Financial Services Firms See Mobile Boom, But Blackberry and CIO Roles Fade

The financial services industry is on the verge of a mobile explosion. The number of smartphones will double in the next year. However, BlackBerry use is headed in the opposite direction as companies migrate to other mobile platforms. The role of CIOs in mobililty is also fading.

Embattled BlackBerry is about to get hit hard in one of its most important enterprise customer segments, financial services. BlackBerry stands to lose at least 15 percent of its share of mobile devices -- from 44 percent to 30 percent -- in the next 12 months, as companies move to a multi-platform, BYOD mobile environment.

This is the key finding in a Ponemon survey of 405 financial services companies in the United States, commissioned by MobileIron, whose results were released today.

And it gets worse for BlackBerry.

The survey found that the financial services industry, which is made up of mostly knowledge workers, is on the verge of a mobile explosion. The number of smartphones will double in the next year; the average financial company supports 7,430 smartphones today, which will grow to more than 14,000.

[Related: 10 Mobile Tech Predictions for 2014 ]

"I think it probably ends up being a double hit for BlackBerry, meaning that all the new devices coming in are new platforms and the existing BlackBerrys are shrinking," says Ojas Rege, vice president of strategy at MobileIron.

Will Smartphones Replace Laptop and Desktop PCs?

Another startling stat: 69 percent of respondents say their CIO believes smartphones and tablets will replace most desktops and laptops. For a data-centric industry such as financial services, it's a pretty big step and may signal a wider trend to move off the desktop.

What's causing this mobile explosion? Call it the BYOD effect. Most knowledge workers already have a personal mobile device, at least a smartphone, and are simply waiting for the company to install a BYOD program. A well-developed BYOD plan, says Rege, rockets up mobile device adoption.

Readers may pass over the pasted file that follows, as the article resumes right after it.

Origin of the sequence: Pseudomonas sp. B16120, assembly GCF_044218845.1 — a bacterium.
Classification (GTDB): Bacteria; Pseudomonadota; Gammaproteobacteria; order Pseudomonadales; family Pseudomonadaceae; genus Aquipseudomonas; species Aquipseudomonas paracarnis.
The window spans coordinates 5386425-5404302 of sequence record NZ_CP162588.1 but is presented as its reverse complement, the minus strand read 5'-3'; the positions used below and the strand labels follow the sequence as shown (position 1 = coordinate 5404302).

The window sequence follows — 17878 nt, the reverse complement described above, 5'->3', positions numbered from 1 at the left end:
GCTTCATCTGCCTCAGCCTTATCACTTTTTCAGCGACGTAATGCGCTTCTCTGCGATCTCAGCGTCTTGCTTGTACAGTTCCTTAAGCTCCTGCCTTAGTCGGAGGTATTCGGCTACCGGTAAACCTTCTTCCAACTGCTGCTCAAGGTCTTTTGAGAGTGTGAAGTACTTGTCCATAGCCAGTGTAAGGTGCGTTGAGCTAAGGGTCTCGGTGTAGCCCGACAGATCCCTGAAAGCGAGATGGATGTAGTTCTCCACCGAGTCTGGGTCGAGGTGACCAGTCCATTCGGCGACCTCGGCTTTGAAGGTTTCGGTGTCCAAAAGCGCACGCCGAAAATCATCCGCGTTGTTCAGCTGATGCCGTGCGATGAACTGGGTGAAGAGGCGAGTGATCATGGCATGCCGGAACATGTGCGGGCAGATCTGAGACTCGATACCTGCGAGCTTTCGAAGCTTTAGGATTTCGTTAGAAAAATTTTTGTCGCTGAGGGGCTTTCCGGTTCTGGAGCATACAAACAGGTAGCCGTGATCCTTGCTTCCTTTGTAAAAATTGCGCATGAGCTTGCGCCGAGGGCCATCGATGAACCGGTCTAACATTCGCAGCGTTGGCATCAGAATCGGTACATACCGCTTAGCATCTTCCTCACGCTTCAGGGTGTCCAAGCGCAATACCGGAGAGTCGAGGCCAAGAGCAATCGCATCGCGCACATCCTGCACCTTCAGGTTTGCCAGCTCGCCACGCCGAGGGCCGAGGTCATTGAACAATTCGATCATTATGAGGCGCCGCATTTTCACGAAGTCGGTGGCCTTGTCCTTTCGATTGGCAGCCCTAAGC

Lines of business also want to tap the power mobility has on workers despite security risks. The top three reasons to move off BlackBerry: employee productivity, employee demand and availability of apps.

[Related: Which Workers Are the Best Fit for BYOD?]

Less than a third of respondents said the CIO believes security of smartphones and tablets trumps end-user choices, says the Ponemon report. While malware is considered the biggest risk to business data on mobile devices, only 48 percent of respondents have mobile security features in place.

CIOs Losing Mobile Clout

But CIOs might not have much of a say in the matter. Like BlackBerry itself, many CIOs in financial services have taken a reduced role in mobility. According to the survey, only 16 percent of respondents said the CIO is most responsible for the organization's mobile strategy, while 48 percent said the line of business runs the show. In addition, the lines of business believe moving off BlackBerry is highly urgent, whereas IT didn't share the same urgency.

"Business and IT priorities are not aligned, and that's going to cause some conflict," Rege says.

[Related: 5 Reasons You Can Finally Ditch BlackBerry]

Migrating from BlackBerry to a multi-OS environment is wrought with hidden costs, too. The average amount budgeted for this migration is $4 million, or $547 per managed device. But respondents believe they'll face a shortfall; the average cost could be as high as $16.9 million, or $2,276 per managed device.

"Two years ago, no one budgeted for a BlackBerry migration," Rege says. "This wasn't planned. It just happened."

For more on MobileIron's findings, see the infographic below:

mobility, CIO, enterprise mobility

Click image to view full PDF

Tom Kaneshige covers Apple, BYOD and Consumerization of IT for CIO.com. Follow Tom on Twitter @kaneshige. Follow everything from CIO.com on Twitter @CIOonline, Facebook, Google + and LinkedIn. Email Tom at tkaneshige@cio.com

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